Don’t do it.
Save your money.
Oh, how I wanted this movie to be good. I really, really wanted it to be. Just as much as I wanted Dark Shadows (don’t do that one either) to be good, I really wanted to see this movie succeed. Too bad for me it didn’t. It had such a great premise, too.
Straight from IMDb:
In a twist to the fairy tale, the Huntsman ordered to take Snow White into the woods to be killed winds up becoming her protector and mentor in a quest to vanquish the Evil Queen.
Okay, I can go with that. Not to mention the trailers made it look awesome. SO much better than Mirror, Mirror (but who am I kidding, right?). And yet, like so much about Tinseltown, appearances can be deceiving.
Before I do, however, let it be known that there are spoilers in this review. It’s kind of hard NOT to have them. That being said…
It’s an unnamed kingdom in the middle ages. It’s snowing and there is a woman walking toward a red, red rose defiantly blooming against the whiteness and cold all around it.
“If I have a child,” she thinks, “I will name it after this rose.”
Low and behold, a daughter is born and is named Snow White. But, the queen is very sick and because every fairytale needs angst, she dies. The king is heartbroken, his daughter is heartbroken. But, while she has a companion to take the hurt away, the king does not and so, is very happy to have an excuse to take his mind off his sorrows. An attack by a strange shadow army proves just the distraction he needs. Enter Ravenna, masquerading as a prisoner of war.
Enraptured by her and her preternatural beauty, the king promptly forgets his broken heart and marries Ravenna the next day (after they get back to the castle having defeated the shadow army, because horses can travel great distances over very short periods of time, apparently). Poor sod that he is, and because Grimm tales can’t really be complete without a little more blood, Ravenna kills the king as he’s sleeping with her. Sort of. He’s kissing her neck. Shut up. Anyway. Snow White gets the subsequent end of the very short stick and is imprisoned in the massive castle’s north tower after failing to escape with her companion (William, whom we’ll get to later) for however many years until she’s pretty enough to get in bad with the already crazy queen. We’ll go with eighteen because it’ll make me feel a *little* bit better after seeing the scenes with her and Chris Hemsworth. So, fast forward oh maybe sixteen years and Snow White is a dirty, bedraggled teenager trying to light a fire in her jail cell. Through a series of events that are a bit too creepy for my taste and involve near-rape and a loose nail she pulls from stone, she gets free and flees the castle.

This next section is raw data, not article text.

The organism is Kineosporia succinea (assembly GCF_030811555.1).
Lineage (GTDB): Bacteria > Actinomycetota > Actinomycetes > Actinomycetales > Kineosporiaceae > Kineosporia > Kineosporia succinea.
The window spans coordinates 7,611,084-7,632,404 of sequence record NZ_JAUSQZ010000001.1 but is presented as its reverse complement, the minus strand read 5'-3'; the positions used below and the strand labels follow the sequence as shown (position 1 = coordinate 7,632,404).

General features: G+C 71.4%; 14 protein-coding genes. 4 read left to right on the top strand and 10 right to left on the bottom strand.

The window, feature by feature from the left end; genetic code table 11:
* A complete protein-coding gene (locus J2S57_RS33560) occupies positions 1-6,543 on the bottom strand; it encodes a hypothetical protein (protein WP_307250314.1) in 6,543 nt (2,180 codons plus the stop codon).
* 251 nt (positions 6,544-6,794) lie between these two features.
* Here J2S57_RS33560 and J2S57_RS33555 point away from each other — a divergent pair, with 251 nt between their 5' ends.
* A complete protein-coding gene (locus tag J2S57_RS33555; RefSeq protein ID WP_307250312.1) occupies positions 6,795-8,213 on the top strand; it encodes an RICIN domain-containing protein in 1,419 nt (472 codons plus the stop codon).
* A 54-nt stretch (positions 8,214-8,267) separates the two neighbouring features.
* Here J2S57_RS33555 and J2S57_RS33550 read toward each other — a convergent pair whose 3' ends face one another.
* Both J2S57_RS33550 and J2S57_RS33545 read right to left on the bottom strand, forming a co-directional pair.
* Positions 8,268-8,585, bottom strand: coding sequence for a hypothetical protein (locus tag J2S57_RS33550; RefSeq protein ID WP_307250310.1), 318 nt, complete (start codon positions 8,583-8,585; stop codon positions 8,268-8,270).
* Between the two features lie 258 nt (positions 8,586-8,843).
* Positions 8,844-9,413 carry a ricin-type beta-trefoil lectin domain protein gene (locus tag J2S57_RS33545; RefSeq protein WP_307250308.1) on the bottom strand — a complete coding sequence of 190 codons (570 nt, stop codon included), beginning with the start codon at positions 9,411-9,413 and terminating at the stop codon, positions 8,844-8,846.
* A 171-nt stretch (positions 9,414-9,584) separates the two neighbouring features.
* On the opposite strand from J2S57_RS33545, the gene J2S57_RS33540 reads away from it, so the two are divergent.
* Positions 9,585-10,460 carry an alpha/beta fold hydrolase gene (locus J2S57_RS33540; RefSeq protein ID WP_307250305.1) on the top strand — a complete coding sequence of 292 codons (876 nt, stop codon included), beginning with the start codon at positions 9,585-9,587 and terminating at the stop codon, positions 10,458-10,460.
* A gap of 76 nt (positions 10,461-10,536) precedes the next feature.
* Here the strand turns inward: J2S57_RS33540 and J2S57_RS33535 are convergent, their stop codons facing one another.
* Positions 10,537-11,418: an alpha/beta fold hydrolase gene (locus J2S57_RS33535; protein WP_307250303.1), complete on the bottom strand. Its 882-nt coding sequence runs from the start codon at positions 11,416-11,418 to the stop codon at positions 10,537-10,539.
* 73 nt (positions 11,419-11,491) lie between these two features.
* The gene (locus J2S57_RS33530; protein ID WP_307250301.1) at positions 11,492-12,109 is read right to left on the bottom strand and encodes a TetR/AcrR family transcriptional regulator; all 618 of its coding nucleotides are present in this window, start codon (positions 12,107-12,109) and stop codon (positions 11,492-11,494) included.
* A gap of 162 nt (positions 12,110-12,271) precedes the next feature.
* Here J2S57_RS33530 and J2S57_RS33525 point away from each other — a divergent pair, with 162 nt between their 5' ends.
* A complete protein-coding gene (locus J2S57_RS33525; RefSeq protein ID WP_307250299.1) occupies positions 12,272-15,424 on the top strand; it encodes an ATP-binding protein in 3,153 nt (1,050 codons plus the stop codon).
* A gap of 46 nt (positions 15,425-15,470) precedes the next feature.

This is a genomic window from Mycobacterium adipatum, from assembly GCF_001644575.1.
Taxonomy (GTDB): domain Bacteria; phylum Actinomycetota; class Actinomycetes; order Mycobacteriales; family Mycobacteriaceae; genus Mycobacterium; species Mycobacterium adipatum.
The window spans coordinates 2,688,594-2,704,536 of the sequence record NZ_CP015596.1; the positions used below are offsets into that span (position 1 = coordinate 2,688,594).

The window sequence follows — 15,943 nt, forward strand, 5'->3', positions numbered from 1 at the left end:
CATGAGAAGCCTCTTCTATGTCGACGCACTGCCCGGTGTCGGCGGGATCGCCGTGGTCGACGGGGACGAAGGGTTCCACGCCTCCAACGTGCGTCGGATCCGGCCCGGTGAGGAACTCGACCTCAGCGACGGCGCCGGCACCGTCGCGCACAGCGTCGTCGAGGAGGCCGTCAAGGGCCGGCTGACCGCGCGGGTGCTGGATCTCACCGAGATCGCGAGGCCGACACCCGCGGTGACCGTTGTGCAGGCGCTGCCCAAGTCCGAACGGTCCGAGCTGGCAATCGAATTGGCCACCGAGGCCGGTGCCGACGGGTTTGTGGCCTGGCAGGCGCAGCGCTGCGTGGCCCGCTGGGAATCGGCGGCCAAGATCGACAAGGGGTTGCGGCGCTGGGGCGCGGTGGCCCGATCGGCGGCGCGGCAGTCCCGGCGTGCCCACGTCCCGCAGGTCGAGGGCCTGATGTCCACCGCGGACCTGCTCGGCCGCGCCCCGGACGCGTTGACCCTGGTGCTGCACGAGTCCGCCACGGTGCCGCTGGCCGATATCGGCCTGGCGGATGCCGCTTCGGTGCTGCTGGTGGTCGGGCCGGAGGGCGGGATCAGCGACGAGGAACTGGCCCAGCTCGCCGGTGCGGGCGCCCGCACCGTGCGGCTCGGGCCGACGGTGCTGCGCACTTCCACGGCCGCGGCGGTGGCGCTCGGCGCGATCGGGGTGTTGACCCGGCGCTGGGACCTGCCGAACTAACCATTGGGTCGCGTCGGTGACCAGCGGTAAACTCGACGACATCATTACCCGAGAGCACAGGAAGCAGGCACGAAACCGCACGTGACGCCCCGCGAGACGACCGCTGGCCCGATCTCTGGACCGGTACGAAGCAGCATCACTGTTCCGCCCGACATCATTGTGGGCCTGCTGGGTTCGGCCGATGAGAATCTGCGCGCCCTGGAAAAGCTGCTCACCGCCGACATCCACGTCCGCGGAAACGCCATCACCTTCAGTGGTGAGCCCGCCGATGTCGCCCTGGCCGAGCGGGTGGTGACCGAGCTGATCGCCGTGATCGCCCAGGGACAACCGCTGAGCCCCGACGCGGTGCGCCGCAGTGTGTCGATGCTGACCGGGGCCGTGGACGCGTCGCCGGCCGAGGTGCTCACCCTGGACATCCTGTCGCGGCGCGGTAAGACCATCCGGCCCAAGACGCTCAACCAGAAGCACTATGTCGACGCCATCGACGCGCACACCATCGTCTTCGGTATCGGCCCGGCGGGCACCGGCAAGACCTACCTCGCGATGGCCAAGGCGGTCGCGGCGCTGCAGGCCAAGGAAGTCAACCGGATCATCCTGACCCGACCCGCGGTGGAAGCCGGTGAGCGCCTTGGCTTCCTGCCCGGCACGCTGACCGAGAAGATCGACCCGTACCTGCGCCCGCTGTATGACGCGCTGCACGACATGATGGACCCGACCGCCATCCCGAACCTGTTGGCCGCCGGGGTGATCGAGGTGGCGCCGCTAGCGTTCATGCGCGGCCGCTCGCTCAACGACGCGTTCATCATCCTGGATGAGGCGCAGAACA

Meanwhile, the queen is consulting her mirror, demanding it tell her who is the fairest out of them all (narcissism is a bitch, ain’t it?). The mirror does, and naturally the queen doesn’t like it. After finding out that Snow’s escaped, Ravenna goes a little out of her way to make life very painful for her brother who let Snow do the escaping. Calming down, she demands someone who knows this “Dark Forest” where her powers are apparently useless. Enter Chris Hemsworth and the hunt for Snow White with the promise that if he brings the girl back, Ravenna will bring his dead wife back to life.
Hmm. Okay. I can go with that. Huntsman has a dead wife, he’s a drunkard and very depressed because he couldn’t save her or something. Neat.